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When the bitwise | (OR) operator is applied to 1111 | 1001 , the result is binary
1111 or decimal 15.
When the bitwise ^ (Exclusive OR) is applied to 1111 ^ 1001 , the result is binary
0110 or decimal 6.
9<<2 yields 36, because 1001 shifted two bits to the left becomes 100100, which
is decimal 36.
9>>2 yields 2, because 1001 shifted two bits to the right becomes 10, which is dec-
imal 2.
-9 >> 2 yields -3 , because the sign is preserved.
15 >>> 2 yields 3, because 1111 shifted two bits to the right becomes 0011, which
is decimal 3. For nonnegative numbers, zero-fill right shift and sign-propagating
right shift yield the same result. (See Figure 5.19.)
Figure 5.19 Output from Example 5.13.
5.3 Number, String, or Boolean?
Data Type Conversion
As defined earlier, JavaScript is a loosely typed language, which really means that you don't
have to be concerned about what kind of data is stored in a variable. You can assign a num-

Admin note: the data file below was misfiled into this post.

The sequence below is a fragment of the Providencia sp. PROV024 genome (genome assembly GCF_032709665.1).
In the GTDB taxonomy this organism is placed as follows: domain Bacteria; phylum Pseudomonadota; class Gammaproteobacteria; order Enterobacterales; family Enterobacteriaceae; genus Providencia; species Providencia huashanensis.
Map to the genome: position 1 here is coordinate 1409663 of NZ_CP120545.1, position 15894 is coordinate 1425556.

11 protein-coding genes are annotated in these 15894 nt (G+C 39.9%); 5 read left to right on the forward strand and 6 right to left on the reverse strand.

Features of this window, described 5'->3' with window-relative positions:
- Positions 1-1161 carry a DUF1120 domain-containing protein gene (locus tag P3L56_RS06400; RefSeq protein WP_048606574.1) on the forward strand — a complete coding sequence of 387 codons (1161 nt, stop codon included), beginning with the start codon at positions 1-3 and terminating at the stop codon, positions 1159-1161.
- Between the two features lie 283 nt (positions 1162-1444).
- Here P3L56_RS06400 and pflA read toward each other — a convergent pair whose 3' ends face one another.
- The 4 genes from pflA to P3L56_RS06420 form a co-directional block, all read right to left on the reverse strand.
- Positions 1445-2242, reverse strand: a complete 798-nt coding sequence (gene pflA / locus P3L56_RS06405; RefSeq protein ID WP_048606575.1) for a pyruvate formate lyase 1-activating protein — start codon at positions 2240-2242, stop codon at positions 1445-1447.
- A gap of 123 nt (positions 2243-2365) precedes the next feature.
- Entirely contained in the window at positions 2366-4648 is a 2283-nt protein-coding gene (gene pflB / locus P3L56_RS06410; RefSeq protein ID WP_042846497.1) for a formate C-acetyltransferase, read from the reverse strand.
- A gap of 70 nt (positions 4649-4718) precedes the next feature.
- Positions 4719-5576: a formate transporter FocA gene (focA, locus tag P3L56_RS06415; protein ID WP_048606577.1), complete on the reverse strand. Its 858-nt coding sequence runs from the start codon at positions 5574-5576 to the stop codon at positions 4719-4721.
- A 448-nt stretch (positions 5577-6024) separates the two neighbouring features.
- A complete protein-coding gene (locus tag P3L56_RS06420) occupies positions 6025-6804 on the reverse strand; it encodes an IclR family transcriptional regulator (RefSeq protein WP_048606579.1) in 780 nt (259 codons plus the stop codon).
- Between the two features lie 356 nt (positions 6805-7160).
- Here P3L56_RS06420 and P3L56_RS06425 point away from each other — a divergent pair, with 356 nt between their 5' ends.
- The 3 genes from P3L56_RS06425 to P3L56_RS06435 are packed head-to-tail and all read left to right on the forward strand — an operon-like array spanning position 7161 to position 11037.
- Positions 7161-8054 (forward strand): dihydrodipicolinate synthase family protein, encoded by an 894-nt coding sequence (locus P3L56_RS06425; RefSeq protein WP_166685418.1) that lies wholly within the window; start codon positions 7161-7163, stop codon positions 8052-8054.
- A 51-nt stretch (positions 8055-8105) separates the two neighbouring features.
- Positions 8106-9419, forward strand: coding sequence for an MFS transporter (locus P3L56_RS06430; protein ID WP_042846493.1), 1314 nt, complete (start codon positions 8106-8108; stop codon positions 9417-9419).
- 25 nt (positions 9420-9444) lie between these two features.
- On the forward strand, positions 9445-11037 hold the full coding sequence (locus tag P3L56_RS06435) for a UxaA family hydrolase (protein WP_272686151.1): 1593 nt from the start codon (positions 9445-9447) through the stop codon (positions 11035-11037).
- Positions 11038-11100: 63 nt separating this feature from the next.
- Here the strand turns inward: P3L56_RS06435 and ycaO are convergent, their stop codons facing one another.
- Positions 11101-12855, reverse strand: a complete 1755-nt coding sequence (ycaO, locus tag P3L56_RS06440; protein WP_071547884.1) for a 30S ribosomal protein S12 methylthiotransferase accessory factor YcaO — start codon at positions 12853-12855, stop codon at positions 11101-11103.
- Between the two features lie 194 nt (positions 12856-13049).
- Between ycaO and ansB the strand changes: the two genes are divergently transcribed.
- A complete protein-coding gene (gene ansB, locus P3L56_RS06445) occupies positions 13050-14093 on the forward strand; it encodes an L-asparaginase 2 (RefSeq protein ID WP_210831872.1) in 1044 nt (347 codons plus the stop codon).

ber to x on one line and on the next line assign a string to x , you can compare numbers
and strings, strings and Booleans, and so on. JavaScript automatically converts values
when it assigns values to a variable or evaluates an expression. If data types are mixed (i.e.,
a number is compared with a string, a Boolean is compared with a number, a string is com-
pared with a Boolean), JavaScript must decide how to handle the expression. Most of the
time, letting JavaScript handle the data works fine, but there are times when you want to
force a conversion of one type to another. For example, if you prompt a user for input, the
input is set as a string. But, suppose you want to perform calculations on the incoming
data, making it necessary to convert the strings to numbers. When using the + operator
you want to add two numbers that have been entered as strings, not concatenate them, so
you will then need to convert the data from string to number.
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